Although you may not have realised it, your skin is an organ too, and in fact it's your largest organ. Learn more about its parts, how it functions and how to keep it healthy.
Parts of the skin
Skin covers your body and has three layers:
- the epidermis (outer layer), which provides a waterproof barrier and contains cells (melanocytes) that gives your skin colour
- the dermis (middle layer), which contains tough connective tissue, hair follicles and sweat glands
- the hypodermis or subcutis (deeper layer), which has fat and connective tissue.
Functions of skin
Skin protects you from the weather. It also protects you against infections, and is part of the body's immune system.
Skin helps control your body temperature. The blood flow to your skin increases to release heat from your body, and decreases to keep warmth in. This also affects how much moisture evaporates from your skin, which affects your body's temperature.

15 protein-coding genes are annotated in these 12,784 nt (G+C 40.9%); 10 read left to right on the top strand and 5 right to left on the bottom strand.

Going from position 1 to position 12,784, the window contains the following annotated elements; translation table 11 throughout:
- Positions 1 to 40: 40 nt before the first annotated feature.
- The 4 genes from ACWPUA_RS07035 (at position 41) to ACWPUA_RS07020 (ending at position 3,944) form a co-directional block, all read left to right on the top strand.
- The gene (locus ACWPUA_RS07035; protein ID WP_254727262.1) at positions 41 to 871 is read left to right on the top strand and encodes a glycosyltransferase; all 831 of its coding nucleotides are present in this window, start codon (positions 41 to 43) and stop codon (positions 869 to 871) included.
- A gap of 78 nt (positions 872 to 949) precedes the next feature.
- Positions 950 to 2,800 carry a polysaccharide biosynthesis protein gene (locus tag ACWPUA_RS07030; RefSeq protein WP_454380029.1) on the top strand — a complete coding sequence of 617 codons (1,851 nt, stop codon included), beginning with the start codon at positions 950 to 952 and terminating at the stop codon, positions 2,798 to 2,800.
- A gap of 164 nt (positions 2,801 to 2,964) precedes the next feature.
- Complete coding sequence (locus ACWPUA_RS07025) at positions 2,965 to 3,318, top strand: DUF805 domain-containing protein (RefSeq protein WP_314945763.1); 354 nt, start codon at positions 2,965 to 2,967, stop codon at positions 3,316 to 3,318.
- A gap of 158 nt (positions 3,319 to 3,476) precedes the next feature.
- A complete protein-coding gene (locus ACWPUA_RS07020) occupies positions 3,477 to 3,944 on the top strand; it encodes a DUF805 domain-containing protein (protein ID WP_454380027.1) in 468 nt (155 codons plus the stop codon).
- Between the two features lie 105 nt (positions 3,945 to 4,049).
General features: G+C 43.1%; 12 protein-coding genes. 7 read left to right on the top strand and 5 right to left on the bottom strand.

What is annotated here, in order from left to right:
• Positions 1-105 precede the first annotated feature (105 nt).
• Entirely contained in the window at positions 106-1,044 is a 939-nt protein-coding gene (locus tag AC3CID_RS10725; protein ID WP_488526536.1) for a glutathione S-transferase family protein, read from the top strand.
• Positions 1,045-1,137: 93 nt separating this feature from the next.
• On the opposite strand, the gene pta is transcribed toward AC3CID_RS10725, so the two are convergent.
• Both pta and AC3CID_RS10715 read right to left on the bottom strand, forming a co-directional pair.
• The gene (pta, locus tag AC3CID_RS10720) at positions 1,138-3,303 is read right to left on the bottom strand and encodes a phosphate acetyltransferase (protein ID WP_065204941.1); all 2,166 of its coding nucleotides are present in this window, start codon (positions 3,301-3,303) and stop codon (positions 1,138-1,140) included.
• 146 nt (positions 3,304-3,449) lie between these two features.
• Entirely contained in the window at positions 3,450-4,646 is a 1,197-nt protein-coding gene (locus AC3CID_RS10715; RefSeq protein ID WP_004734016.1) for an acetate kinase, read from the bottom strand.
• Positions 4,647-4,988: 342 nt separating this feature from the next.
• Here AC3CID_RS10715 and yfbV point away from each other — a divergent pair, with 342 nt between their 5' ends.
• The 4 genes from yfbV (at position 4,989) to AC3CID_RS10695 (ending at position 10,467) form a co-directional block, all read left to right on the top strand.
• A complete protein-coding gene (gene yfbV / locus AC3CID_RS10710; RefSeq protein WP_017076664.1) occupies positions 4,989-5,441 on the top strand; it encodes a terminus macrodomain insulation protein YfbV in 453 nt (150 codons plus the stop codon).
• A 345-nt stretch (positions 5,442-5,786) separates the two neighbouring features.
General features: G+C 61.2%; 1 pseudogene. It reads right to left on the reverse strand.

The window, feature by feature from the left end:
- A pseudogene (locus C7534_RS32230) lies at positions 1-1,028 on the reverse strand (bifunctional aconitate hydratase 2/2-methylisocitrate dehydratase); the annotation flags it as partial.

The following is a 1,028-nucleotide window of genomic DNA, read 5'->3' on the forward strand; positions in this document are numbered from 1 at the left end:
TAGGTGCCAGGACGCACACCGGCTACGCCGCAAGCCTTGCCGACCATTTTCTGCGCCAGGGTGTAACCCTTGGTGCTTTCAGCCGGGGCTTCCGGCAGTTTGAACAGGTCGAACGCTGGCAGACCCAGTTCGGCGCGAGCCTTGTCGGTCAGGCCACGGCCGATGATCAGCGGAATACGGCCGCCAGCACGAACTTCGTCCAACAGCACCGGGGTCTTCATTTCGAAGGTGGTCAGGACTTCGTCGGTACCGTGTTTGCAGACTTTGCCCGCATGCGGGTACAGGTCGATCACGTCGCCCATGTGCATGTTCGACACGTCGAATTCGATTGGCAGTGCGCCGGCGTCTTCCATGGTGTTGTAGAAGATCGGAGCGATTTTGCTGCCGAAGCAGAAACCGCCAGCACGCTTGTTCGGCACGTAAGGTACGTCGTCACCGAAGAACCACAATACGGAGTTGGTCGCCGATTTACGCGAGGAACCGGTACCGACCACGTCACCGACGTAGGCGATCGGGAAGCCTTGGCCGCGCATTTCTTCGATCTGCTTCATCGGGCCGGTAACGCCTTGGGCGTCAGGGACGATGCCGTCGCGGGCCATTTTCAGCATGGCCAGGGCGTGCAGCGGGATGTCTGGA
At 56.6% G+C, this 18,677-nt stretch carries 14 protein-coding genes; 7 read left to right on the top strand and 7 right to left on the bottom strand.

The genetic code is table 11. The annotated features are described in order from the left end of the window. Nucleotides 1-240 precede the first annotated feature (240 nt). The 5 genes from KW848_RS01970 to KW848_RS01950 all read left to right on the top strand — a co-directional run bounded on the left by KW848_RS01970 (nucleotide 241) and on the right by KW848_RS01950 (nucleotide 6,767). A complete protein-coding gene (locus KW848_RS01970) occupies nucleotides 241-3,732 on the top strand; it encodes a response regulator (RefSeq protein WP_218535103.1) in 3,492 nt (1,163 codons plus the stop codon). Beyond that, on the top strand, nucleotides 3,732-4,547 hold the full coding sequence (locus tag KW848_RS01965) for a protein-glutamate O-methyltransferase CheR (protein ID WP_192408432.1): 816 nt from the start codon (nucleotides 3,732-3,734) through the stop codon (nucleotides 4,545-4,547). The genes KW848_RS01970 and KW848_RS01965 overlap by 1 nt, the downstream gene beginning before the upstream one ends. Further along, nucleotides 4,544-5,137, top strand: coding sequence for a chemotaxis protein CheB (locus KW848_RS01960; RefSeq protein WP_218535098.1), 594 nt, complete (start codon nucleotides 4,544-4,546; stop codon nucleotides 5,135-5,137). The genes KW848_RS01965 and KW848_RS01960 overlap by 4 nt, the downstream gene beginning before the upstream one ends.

Skin allows you to feel things - heat, cold, touch, pain and vibration.
Skin is water-resistant, stopping nutrients from leaching out of your body.
Skin absorbs ultraviolet light from the sun, which is needed to make vitamin D.
Skin cancer occurs when skin cells are damaged, for example, by too much ultraviolet light from the sun.
Common skin cancers include:
- basal cell carcinoma
- squamous cell carcinoma.
You should protect your skin from the sun, and see your doctor if you have any suspicious skin lesions.
Read more about skin cancer prevention.
Tips for healthy skin
To keep your skin healthy:
Last reviewed: September 2015